Argentina's First Elected Female President Takes Over From Husband

Cristina Fernandez was sworn in Monday as Argentina's first elected female president, completing a rare husband-wife transfer of power as she promised to keep the nation's economic recovery moving forward.

Fernandez, whose husband is credited with leading Argentina out of its 2001-2002 economic meltdown, vowed to deepen the center-left economic programs of outgoing President Nestor Kirchner, create jobs and reduce high poverty levels.

During her hour-long inaugural speech, Fernandez's voice rose in anger as she demanded that dozens of slow-moving court investigations of human rights abuses of the 1976-83 dictatorship be speeded up.

"I expect that in the four years of my term, trials that have been delayed more than 30 years will be concluded. We must try and punish those who were responsible for the greatest genocide" in modern Argentine history, Fernandez, 54, told a packed Congress after taking up the blue-and-white sash from Kirchner, who gingerly adjusted it on her shoulders.

Nearly 13,000 people are officially listed as missing or dead under a "dirty war" crackdown on dissent by past military governments. Activists estimate nearly double that number died.

Fernandez, who has been compared to U.S. Democratic hopeful Hillary Clinton as a powerful ex-first lady seeking the presidency, embarks on a four-year term whose main challenge will be to prolong an economic recovery that has seen annual growth rates above 8 percent in recent years.

"I believe we have regained our balance," Fernandez said, recalling how her husband took office in May 2003 amid a debt default and a searing devaluation that was Argentina's worst economic crisis in history. "In four and a half years this president — together with all Argentines — was able to change the scenario we were facing."

She vowed to strengthen Argentina's oft-criticized justice system, overhaul a poorly funded system of public schools and tackle rampant crime and a looming energy crisis.

Several South American presidents looked on and thousands of supporters outside Congress waved blue-and-white Argentine flags.

Fernandez, a three-term senator who won office handily on their left-leaning Victory Front coalition ticket, captured 45 percent of the ballot against a divided opposition Oct. 28. She joins Michelle Bachelet in Chile as the second sitting female president in South America.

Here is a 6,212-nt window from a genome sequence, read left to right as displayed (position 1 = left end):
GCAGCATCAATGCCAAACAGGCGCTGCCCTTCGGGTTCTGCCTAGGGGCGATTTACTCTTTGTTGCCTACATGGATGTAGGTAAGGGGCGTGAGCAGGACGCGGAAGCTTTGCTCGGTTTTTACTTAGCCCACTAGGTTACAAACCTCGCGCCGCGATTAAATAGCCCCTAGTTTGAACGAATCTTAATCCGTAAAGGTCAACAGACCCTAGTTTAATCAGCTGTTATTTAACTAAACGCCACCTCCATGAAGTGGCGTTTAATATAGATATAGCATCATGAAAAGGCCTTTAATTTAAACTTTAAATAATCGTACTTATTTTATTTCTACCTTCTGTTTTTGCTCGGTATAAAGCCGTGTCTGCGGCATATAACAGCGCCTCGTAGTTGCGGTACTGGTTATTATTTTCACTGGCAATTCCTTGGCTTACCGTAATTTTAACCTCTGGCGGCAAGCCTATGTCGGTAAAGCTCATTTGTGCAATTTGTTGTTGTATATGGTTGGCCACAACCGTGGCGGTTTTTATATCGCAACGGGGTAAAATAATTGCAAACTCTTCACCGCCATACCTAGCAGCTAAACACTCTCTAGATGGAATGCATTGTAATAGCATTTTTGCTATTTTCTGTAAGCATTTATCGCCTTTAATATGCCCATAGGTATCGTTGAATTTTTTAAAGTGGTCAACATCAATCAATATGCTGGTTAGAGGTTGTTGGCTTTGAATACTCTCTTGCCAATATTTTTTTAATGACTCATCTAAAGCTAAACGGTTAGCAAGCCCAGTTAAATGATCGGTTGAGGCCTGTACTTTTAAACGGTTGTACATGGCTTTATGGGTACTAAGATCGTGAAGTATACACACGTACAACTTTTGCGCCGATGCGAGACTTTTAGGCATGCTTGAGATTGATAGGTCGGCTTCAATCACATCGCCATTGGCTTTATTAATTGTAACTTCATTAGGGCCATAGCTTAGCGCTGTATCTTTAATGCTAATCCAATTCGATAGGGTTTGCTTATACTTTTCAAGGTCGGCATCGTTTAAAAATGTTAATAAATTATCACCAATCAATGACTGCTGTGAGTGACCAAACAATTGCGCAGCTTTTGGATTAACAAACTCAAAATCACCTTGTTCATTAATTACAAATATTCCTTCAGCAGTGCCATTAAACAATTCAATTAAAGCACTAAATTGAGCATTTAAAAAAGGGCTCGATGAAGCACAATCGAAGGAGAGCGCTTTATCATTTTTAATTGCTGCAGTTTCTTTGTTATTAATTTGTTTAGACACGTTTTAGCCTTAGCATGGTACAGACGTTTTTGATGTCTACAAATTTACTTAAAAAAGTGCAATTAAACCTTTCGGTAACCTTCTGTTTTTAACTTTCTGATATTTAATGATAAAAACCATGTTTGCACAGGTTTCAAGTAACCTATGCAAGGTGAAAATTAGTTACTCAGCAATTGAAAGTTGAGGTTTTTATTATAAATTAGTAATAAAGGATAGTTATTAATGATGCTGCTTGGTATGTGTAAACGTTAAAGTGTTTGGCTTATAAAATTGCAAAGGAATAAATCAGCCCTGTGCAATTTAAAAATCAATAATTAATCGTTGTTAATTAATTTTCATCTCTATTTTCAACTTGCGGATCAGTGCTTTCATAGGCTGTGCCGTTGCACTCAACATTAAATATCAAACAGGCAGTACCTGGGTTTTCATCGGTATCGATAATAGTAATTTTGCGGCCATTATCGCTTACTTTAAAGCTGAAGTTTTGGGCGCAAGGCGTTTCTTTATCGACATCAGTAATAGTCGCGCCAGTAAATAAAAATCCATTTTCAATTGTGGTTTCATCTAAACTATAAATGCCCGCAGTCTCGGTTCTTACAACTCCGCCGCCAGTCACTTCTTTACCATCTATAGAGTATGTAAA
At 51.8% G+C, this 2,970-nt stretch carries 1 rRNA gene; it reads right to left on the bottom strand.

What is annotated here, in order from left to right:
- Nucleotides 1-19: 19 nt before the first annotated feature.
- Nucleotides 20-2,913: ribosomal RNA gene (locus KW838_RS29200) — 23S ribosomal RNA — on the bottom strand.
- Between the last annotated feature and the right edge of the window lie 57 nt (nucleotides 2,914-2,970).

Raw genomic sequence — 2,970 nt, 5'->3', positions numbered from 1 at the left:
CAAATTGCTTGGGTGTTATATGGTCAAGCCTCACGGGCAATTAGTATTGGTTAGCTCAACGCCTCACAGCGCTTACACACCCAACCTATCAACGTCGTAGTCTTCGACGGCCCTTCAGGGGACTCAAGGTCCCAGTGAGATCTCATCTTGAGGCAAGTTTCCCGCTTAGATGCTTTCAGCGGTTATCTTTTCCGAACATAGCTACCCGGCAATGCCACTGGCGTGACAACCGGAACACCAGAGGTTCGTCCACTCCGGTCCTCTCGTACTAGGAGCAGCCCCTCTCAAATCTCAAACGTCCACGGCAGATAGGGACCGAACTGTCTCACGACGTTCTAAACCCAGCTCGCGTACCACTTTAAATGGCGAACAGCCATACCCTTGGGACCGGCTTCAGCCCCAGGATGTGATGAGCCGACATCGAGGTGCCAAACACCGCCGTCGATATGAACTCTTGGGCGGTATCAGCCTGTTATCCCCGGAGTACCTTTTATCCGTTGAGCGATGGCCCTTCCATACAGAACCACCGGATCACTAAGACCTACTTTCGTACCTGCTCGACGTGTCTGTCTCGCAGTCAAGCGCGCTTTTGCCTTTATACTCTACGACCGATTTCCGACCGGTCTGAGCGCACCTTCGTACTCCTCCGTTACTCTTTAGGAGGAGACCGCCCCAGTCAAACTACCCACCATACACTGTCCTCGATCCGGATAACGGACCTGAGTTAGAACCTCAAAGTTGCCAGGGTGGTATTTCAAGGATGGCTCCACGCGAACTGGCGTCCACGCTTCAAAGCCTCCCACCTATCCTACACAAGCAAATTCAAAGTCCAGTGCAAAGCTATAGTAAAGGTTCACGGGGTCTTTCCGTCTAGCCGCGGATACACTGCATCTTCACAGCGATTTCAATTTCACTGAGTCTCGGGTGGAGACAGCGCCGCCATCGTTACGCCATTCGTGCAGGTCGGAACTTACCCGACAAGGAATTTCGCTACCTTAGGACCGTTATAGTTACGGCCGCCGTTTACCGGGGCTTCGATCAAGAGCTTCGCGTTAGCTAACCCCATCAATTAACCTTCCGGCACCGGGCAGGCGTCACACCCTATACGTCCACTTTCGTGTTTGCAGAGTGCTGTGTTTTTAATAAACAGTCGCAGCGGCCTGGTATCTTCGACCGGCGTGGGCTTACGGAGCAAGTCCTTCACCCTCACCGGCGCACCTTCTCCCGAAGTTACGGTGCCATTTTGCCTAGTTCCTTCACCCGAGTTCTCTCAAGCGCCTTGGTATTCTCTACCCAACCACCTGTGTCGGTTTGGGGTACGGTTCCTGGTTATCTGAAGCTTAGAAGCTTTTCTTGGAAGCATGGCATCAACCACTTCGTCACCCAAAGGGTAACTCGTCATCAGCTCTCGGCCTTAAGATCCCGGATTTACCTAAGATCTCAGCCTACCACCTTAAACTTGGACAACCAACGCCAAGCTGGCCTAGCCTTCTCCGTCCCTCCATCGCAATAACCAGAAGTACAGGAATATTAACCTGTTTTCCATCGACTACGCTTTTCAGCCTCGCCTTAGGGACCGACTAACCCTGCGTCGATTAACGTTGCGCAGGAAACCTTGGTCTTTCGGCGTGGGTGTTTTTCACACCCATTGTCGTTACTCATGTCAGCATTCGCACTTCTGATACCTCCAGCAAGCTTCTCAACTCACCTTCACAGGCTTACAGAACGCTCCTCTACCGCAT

Approval ratings for Kirchner topping 60 percent have been largely credited with Fernandez's victory, although she was praised for an astute, unorthodox campaign. Refusing to debate any of her rivals and granting few interviews, Fernandez preferred to be photographed overseas meeting world leaders — projecting a flair for international diplomacy while masking a lack of executive branch experience.

Fernandez seems unlikely to alter Kirchner's alliance with Latin American leftists such as Venezuela's Hugo Chavez, but she could forge better ties with the next U.S. president

At home, the new president will try to correct some lingering headaches from the Kirchner term: inflation that private economists estimate in the double digits, corruption scandals and the long-sputtering energy crisis. Unemployment is mired at near 10 percent and a quarter of the country's 39 million people are poor.

Kirchner re-negotiated payment on the debt, and the recovery blunted memories of hungry people scavenging for food in trash bins and depositors hammering on bank doors after losing savings overnight.

Sustaining recovery will be a priority for Fernandez, but unions demanding salary hikes will challenge the government and sporadic energy shortages could hamper growth, analysts said.

Riordan Roett, director of Western Hemisphere studies at SAIS-Johns Hopkins University, said the nation has benefited from a benign global economy and booming export tax revenues amid soaring grain prices.

"If there is a slowdown anywhere, she will pay the price," he warned.

Argentina's first female president was Isabel Peron, the second wife of former strongman Juan Peron. She assumed power when he died in 1974, and was ousted by a coup after 20 months in office.